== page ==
By Gil Hanke
In early March--in spite of ice, snow and bitter cold--we had a great meeting of about 80 leaders in men’s ministry in Nashville.
Much of the weekend was devoted to training conference and jurisdictional presidents and their prayer advocates.
One of the challenges I gave the men was to complete the eight-week study found in The Class Meeting––Reclaiming a Forgotten (and Essential) Small Group Experience, a book by Dr. Kevin Watson.
I asked the presidents and prayer advocates to find at least eight other men from different parts of their conference, and to do this study for an hour a week for eight weeks, using Skype, Zoom, or Google Hangouts. Those eight guys would agree to repeat the eight-week study with ten persons from area churches, who would repeat the study with ten members of their churches.
The class meeting was an essential part of being a Methodist in the 18th century when this movement grew at an exponential rate.
It was so important to Wesley that regular attendance at a class meeting was a prerequisite for attending worship. Why? Because Wesley, and those leading the movement in the U.S., knew that making disciples did not occur in worship, although worship is essential.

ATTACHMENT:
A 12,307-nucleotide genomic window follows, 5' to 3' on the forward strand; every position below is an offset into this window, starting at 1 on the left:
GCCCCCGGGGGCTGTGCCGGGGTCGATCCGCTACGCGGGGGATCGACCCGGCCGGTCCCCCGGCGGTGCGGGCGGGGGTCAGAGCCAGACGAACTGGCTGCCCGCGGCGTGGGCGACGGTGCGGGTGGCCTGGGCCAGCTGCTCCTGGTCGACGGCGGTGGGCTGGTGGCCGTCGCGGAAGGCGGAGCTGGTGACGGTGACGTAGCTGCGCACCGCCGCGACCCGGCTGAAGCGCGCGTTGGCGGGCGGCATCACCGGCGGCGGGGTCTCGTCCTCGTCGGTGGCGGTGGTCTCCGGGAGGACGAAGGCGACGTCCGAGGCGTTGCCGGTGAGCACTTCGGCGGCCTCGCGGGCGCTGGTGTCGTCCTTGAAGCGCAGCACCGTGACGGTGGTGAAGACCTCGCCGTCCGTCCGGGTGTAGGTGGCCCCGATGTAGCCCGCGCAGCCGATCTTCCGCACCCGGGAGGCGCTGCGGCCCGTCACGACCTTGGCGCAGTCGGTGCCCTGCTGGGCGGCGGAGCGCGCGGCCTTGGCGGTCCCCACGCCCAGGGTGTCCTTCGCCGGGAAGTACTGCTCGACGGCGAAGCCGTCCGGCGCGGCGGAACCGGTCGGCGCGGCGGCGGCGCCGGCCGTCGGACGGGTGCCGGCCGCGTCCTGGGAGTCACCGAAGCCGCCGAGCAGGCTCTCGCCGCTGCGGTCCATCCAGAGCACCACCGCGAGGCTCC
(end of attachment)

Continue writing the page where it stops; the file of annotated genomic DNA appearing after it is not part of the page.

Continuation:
Disciples are made in small weekly groups where the topic is about how each person has interacted with God that week.
As I told the group, many men have a “historical” relationship with God rather than being open to seeing the work of God, learning the teachings of Christ, and feeling the movement of the Holy Spirit every day.
When the emphasis of the movement shifted from the class meeting to the Sunday school, Methodists became smarter, but the shift eliminated an activity once essential to making disciples.
I invite you to join in this renewing movement within the UMC. If just 30 of the men that met in Nashville follow this pattern, over 26,670 persons will begin a renewed on-growing relationship with Christ before Christmas of this year.
Striving to serve
Gil Hanke, general secretary
General Commission on United Methodist Men
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This article is part of the April UMM e-letter. Other authors of that e-letter include: